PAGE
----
This book examines American solitary confinement – in which around 100,000 prisoners are held at any one time – and argues that under a moral reading of individual rights such punishment is not only a matter of public interest, but requires close constitutional scrutiny. While Eighth Amendment precedent has otherwise experienced a generational fixation on the death penalty, this book argues that such scrutiny must be extended to the hidden corners of the US prison system. Despite significant reforms to capital sentencing by the executive and legislative branches, Eastaugh shows how the American prison system as a whole has escaped meaningful judicial oversight. Drawing on a wide range of socio-political contexts in order to breathe meaning into the moral principles underlying the punishments clause, the study includes an extensive review of professional (medico-legal) consensus and comparative transnational human rights standards united against prolonged solitary confinement. Ultimately, Eastaugh argues that this practice is unconstitutional. An informed and empowering text, this book will be of particular interest to scholars of law, punishment, and the criminal justice system.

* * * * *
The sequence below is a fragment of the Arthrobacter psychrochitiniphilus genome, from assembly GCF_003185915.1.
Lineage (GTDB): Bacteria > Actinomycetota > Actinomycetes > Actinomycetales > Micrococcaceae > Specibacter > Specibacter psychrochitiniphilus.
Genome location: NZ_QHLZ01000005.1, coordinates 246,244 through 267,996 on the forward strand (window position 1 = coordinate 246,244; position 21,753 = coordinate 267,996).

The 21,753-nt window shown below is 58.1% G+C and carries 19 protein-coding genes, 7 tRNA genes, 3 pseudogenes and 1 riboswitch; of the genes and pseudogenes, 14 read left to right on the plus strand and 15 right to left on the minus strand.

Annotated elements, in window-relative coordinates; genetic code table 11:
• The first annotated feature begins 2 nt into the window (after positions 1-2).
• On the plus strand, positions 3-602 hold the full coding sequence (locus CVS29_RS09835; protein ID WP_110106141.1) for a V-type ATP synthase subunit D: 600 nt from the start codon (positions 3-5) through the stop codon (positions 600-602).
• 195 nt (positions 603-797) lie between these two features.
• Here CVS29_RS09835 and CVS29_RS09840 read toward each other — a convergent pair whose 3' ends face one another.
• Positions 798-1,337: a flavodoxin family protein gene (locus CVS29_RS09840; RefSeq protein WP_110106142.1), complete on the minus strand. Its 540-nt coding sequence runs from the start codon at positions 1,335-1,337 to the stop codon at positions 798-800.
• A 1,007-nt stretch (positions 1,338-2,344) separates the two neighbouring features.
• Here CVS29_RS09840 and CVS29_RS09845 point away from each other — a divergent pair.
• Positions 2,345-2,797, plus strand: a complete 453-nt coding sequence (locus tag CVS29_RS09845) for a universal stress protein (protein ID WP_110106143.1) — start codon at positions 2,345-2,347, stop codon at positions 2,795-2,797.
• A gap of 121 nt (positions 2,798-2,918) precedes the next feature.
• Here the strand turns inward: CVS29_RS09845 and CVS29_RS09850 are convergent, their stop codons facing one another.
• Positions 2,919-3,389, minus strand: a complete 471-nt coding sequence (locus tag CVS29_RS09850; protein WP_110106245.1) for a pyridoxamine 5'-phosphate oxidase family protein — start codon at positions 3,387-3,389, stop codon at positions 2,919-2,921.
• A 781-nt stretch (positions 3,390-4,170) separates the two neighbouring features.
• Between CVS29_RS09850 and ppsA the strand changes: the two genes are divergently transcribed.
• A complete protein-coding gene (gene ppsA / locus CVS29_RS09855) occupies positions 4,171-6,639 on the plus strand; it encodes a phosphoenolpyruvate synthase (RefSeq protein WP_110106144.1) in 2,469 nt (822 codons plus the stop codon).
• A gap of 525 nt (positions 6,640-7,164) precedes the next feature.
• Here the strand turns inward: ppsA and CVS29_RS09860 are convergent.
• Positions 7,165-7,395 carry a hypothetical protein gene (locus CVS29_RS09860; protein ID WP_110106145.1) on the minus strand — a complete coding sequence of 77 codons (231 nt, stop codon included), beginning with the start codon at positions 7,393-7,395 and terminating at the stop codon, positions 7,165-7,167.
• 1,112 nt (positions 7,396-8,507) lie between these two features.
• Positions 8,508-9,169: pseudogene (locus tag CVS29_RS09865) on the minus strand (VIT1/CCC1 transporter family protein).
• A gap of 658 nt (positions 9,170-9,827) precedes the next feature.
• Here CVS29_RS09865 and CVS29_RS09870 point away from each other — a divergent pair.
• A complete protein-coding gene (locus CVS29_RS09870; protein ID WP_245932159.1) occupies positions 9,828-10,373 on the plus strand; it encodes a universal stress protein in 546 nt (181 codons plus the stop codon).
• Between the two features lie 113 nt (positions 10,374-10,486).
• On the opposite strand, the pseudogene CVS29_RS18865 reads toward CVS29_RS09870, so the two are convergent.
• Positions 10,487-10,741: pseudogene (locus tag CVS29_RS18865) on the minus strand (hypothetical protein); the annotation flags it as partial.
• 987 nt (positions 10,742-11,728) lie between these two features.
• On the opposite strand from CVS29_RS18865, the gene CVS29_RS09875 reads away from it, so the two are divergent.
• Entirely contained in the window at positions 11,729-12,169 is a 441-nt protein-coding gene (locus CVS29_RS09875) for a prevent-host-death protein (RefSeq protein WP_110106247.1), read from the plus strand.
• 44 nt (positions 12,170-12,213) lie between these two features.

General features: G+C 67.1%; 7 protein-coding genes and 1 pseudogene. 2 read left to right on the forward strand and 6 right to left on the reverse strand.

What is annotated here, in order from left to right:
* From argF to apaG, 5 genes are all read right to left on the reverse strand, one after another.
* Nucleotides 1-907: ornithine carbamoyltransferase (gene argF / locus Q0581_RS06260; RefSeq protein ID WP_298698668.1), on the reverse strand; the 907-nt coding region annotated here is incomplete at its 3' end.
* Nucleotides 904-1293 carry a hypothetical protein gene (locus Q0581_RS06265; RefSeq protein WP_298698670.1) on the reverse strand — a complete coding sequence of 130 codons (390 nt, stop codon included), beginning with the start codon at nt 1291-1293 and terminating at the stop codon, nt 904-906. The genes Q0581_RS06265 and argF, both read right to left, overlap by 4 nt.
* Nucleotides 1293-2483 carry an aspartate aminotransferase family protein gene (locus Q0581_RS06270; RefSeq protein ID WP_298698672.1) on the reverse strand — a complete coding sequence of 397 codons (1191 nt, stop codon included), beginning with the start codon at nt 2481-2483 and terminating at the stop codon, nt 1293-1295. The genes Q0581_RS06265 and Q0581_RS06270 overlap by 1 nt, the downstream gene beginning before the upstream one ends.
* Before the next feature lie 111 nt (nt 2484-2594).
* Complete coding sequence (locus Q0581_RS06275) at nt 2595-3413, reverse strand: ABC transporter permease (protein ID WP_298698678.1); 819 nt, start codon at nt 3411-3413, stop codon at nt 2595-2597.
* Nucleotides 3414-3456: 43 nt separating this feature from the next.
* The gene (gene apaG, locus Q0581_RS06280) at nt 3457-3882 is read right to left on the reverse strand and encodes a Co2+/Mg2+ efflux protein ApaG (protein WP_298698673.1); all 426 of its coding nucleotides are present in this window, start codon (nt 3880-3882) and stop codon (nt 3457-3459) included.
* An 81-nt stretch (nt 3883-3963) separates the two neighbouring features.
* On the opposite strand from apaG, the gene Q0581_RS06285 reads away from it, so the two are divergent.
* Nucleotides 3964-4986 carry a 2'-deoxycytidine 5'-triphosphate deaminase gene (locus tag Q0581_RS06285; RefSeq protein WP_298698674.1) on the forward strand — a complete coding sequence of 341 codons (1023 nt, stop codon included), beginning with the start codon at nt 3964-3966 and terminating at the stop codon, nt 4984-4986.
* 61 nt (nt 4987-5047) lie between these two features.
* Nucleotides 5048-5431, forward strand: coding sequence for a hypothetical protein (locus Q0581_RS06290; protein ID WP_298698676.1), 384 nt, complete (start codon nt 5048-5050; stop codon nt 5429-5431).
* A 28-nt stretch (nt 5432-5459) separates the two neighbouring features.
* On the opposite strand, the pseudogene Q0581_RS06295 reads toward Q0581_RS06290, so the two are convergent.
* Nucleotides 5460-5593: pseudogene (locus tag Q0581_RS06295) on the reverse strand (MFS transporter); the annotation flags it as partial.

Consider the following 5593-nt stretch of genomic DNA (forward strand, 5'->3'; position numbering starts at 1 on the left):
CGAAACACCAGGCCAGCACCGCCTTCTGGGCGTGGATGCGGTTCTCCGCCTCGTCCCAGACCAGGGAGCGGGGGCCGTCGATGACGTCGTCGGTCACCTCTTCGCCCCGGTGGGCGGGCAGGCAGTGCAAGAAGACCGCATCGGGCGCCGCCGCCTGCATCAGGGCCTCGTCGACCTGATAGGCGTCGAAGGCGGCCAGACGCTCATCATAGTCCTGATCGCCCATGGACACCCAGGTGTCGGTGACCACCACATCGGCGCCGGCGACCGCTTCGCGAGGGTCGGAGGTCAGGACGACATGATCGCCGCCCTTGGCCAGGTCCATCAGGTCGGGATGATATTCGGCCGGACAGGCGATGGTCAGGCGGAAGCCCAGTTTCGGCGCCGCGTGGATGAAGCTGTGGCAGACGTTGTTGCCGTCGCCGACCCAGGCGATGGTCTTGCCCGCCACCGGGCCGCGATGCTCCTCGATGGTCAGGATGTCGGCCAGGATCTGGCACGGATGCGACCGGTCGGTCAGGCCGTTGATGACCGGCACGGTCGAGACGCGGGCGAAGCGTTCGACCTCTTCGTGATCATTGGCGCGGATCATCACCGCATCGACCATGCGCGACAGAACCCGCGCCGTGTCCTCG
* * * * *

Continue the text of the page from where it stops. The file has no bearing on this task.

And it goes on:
Author: Ian O'Donnell
Publisher: Oxford University Press
Release Date: 2017-11-02